[whatwg] Window and WindowProxy

Boris Zbarsky bzbarsky at MIT.EDU
Thu Aug 8 04:22:20 PDT 2013

On 8/8/13 2:11 AM, Ian Hickson wrote:
> I would imagine most languages other than JavaScript would break that
> invariant.

Why are we suddenly worrying about languages other than JavaScript?

> What other problems would it break?

Let me think about this; it's been a while...

>> Because the current spec effectively calls for the global to be a
>> proxy-like object (or some sort of object that's not describable in ES
>> spec terms at all, of course, but the idea of ES proxies is to be able
>> to describe anything remotely sane).
> No, the global object is the Window, at least per the spec today. Why is
> this not accurate?

The current spec calls for the Window to be a proxy-like object, because 
that's the only way to implement the spec's indexed getter behavior.

>> That's not actually compatible with ES because of how "var" needs to
>> behave in global scope.
> Could you elaborate on this?

"var" needs to be able to define non-configurable properties.  Proxies 
don't necessarily offer useful guarantees about being able to define 
such properties on them, and in particular the behavior for index/named 
getters in WebIDL precludes definition of non-configurable properties of 
the corresponding kind on the relevant object.

>> So it seems to me that any implementor trying to implement this spec
>> will go to their favorite ES implementation and discover that the spec
>> cannot be implemented as written and must instead be mapped to some
>> other conceptual model.  After thinking about it for a bit, the only
>> obvious way to avoid having proxy-like behavior on the Window is to put
>> it all on WindowProxy, which _already_ has proxy-like behavior no matter
>> what.
> I don't understand what mapping behaviour you think is conceptually needed
> on Window.

I'm not sure what you mean.  The "mapping" that needs to happen is "how 
do I have a global that's not a magic proxy while being black-box 
compatible with the spec?"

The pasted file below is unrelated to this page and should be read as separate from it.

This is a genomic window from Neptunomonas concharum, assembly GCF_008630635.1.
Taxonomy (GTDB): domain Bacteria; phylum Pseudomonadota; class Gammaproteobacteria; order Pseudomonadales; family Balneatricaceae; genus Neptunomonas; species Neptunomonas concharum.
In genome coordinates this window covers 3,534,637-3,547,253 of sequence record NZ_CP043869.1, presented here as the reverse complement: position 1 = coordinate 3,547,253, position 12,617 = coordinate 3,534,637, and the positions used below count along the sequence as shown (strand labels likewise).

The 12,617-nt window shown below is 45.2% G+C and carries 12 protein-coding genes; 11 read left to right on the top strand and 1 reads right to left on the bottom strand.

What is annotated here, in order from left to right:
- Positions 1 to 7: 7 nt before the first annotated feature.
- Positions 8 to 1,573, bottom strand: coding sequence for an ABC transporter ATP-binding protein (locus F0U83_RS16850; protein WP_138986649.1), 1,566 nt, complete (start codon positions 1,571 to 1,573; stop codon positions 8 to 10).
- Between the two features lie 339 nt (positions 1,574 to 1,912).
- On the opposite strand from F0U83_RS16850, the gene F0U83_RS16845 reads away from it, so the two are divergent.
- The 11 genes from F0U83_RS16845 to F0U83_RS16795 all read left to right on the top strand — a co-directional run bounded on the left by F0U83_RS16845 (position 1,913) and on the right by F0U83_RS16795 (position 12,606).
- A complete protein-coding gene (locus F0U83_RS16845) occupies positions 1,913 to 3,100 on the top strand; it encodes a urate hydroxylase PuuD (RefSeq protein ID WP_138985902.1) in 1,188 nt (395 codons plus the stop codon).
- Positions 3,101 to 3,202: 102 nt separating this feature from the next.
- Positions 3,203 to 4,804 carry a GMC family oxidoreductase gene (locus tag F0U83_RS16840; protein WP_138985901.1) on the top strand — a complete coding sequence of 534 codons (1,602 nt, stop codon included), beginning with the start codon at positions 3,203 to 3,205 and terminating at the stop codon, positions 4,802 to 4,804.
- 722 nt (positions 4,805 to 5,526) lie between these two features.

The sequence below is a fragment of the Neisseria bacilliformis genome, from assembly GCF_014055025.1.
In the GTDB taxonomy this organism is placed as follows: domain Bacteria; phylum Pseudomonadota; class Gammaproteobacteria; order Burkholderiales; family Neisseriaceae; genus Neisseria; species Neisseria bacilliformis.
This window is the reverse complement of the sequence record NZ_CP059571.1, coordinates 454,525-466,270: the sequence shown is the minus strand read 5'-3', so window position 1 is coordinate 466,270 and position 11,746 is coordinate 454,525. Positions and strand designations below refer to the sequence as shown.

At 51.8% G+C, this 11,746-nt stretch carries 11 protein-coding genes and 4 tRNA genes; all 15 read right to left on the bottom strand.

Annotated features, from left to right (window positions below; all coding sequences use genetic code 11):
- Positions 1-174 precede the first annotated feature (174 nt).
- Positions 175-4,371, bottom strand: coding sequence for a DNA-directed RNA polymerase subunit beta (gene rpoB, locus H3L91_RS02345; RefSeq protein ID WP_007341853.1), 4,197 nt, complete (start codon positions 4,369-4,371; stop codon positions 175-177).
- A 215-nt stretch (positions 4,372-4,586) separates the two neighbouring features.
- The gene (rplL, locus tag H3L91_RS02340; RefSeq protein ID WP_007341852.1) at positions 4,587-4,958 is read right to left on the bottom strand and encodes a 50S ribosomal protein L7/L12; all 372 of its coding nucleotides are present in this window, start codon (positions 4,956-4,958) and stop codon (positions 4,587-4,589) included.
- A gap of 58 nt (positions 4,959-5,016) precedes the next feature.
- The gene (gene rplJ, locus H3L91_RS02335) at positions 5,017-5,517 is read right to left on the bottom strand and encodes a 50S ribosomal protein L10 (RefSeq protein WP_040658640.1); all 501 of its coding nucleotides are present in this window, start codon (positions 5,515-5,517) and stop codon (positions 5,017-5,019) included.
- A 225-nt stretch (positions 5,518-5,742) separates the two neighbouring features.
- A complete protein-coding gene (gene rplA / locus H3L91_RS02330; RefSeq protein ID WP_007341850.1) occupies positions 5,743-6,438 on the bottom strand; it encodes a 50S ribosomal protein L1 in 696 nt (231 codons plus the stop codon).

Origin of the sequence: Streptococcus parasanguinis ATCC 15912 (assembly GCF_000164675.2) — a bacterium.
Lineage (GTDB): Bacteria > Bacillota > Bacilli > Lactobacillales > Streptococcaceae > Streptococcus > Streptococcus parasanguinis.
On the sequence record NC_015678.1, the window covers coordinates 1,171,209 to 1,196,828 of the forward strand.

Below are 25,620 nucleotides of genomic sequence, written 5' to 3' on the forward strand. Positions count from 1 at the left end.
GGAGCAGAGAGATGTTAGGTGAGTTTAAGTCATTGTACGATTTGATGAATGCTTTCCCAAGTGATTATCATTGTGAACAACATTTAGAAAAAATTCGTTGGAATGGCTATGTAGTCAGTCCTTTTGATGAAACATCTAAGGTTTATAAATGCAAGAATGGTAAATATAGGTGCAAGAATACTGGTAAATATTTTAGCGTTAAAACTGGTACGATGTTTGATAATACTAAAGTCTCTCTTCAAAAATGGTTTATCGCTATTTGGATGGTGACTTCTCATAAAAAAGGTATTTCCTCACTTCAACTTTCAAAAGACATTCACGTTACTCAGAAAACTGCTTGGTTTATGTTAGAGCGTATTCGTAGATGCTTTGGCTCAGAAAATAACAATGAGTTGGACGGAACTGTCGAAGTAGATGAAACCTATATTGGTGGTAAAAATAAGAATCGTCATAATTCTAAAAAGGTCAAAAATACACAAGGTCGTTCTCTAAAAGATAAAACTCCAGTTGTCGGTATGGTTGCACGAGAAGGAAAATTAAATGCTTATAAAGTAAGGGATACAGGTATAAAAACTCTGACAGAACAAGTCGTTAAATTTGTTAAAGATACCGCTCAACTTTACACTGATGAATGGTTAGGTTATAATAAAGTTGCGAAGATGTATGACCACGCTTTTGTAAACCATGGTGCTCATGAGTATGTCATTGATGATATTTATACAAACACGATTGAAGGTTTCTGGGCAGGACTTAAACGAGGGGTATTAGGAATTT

>> I don't think that's a problem, honestly.  "length" on a Window returns
>> the number of child windows.  An indexed access on a WindowProxy returns
>> the corresponding child of its current Window.  It seems fairly
>> straightforward...
> Straightforward isn't the word I would use, but ok.

It's a lot more straightforward than what we have now, in terms of 
interactions with ES...

>> Indeed.  Of course WindowProxy is already not "just a proxy": it doesn't
>> transparently proxy enumeration or getOwnPropertyNames, for example.
> It should act _exactly_ like Window. As far as I can tell, that means it
> _should_ proxy "proxy enumeration" and getOwnPropertyNames, whatever those
> are. Why do you think this is not the case?

Because getOwnPropertyNames should return the own properties of the 
object, but doing that on a WindowProxy for a cross-origin window should 
not in fact return the Window's own properties.

Or another similar issue: getting a property descriptor from a 
WindowProxy (for a same-origin window) should probably never claim to 
have a non-configurable property, because on navigation the property 
will in fact disappear and non-configurable properties are not allowed 
to do that in ES.  See 
and the threads it references.  But of course Window is required to be 
able to have non-configurable properties (see "var").  So WindowProxy 
can't just forward [[GetOwnProperty]] on to the Window.

That link above also talks about how WindowProxy should probably reject 
attempts to define non-configurable properties on it altogether, which 
is an obvious non-starter for Window because "var" needs to work...

>> That's just not very clearly specified...  Again, I think we should just
>> clearly define the behavior of WindowProxy using the ES MOP primitives.
> I have no idea what that means

How objects behave in ES are defined in terms of various internal 
operations.  The set of operations ... keeps changing.  It used to be 
there were [[Get]], [[Set]], etc.  Now, with property descriptors, there 
are lower-level primitives like [[GetOwnProperty]], [[DefineProperty]], 
[[Delete]].  For example, WebIDL defines the behavior of all its objects 
in terms of those three primitives.  These low-level primitivies and how 
they interact define the meta-object protocol (MOP) for the abstract ES 
virtual machine.


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